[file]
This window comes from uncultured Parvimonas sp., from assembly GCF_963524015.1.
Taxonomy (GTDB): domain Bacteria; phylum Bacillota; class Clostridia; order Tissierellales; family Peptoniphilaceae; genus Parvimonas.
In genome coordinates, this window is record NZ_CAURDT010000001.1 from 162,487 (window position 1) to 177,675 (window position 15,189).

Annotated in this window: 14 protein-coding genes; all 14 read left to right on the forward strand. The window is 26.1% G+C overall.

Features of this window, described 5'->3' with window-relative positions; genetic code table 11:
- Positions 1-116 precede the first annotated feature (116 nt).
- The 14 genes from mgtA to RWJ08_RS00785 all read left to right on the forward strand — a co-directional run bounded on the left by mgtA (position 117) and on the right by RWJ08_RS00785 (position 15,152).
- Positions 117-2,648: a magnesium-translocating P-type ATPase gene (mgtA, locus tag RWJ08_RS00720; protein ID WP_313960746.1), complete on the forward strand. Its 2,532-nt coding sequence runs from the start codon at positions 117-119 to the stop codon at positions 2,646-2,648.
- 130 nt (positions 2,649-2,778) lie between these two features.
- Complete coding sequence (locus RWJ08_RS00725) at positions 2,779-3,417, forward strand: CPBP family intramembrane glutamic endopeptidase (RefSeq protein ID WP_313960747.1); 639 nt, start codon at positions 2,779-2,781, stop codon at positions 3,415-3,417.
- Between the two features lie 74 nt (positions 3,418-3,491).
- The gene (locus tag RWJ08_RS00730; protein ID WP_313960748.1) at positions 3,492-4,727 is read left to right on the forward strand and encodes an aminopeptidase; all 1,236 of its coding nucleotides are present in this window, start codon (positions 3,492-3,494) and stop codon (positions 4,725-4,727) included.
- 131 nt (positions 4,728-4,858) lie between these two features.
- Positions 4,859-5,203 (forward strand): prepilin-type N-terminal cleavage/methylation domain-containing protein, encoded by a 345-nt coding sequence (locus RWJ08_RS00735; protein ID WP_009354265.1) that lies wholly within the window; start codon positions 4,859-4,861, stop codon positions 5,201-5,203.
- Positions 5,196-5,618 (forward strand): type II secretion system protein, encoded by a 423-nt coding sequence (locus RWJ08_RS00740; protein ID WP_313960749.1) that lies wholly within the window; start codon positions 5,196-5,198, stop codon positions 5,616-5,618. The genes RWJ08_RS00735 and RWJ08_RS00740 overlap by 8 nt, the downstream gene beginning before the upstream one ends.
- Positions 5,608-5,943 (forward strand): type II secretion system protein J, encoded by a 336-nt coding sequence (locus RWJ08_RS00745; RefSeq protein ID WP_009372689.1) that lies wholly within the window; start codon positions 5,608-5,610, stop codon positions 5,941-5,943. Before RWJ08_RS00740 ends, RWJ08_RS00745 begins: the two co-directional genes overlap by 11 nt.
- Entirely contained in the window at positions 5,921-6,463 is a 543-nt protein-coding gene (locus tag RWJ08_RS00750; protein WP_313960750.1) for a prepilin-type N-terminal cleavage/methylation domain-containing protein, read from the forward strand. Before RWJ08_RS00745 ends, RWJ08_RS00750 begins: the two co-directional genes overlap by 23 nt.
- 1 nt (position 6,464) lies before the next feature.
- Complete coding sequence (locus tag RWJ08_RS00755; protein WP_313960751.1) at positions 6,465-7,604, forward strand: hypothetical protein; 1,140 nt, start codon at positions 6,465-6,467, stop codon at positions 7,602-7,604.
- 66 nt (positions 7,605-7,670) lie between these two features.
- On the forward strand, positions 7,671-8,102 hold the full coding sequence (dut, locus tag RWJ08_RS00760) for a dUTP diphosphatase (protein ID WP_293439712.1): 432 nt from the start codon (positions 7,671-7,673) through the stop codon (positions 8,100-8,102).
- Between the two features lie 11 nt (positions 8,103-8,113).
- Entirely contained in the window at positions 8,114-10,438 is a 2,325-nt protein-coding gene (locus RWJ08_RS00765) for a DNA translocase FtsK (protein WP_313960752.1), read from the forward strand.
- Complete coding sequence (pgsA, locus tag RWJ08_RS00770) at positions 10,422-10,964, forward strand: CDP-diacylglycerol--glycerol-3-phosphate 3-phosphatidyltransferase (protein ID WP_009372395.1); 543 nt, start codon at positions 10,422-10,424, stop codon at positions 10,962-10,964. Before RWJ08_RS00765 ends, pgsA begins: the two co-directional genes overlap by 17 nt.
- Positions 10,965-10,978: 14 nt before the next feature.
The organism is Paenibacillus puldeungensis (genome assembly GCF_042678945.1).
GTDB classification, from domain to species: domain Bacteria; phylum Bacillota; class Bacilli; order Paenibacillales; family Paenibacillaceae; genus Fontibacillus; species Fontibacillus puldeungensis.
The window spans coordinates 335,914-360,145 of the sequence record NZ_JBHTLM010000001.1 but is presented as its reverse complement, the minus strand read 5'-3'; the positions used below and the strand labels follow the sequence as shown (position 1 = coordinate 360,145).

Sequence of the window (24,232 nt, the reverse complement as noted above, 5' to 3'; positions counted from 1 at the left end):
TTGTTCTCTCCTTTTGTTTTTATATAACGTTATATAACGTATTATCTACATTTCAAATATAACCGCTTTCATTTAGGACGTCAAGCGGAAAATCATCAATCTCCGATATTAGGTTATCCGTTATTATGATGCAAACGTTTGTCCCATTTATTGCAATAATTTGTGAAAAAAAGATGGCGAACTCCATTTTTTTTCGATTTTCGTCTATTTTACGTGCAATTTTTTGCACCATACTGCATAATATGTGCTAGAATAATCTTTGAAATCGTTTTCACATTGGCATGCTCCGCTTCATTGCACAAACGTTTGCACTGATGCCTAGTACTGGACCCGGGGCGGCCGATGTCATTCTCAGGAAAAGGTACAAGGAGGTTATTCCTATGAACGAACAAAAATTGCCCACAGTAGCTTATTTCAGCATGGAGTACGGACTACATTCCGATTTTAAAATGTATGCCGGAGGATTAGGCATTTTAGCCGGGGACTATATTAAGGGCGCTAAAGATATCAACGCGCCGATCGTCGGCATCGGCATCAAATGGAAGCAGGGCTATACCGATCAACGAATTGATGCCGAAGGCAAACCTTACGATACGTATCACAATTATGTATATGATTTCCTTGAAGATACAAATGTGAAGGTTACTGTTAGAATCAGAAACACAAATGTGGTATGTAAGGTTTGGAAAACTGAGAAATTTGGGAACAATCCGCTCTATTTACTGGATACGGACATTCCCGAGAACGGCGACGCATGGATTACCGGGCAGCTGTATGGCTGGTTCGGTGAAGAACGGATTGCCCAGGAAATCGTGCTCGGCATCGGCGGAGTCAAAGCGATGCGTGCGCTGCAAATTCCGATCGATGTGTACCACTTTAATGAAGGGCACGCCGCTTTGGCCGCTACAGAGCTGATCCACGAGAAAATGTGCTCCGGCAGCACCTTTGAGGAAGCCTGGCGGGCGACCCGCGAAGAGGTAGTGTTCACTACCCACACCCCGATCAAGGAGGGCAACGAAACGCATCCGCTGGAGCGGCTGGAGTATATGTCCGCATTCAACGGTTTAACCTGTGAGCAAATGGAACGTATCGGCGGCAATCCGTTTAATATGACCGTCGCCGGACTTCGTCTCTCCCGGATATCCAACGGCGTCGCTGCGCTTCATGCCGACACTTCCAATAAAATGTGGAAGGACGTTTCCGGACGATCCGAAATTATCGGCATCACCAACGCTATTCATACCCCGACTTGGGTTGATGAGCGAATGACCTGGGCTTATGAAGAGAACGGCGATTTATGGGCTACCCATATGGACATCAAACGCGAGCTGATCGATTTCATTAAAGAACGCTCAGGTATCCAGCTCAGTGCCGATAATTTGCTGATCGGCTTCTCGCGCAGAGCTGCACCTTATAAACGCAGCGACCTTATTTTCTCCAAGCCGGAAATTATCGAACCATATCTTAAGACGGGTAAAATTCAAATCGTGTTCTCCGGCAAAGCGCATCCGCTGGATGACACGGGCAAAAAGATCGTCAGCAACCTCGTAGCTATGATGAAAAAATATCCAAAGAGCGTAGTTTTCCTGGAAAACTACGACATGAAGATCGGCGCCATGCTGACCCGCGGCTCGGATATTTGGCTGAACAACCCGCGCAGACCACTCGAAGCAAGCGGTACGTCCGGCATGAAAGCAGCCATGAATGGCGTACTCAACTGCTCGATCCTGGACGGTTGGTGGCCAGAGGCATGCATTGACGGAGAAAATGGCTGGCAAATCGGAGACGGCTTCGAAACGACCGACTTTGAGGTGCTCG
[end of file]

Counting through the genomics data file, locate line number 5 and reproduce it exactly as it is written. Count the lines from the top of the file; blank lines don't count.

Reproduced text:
Features of this window, described 5'->3' with window-relative positions; genetic code table 11: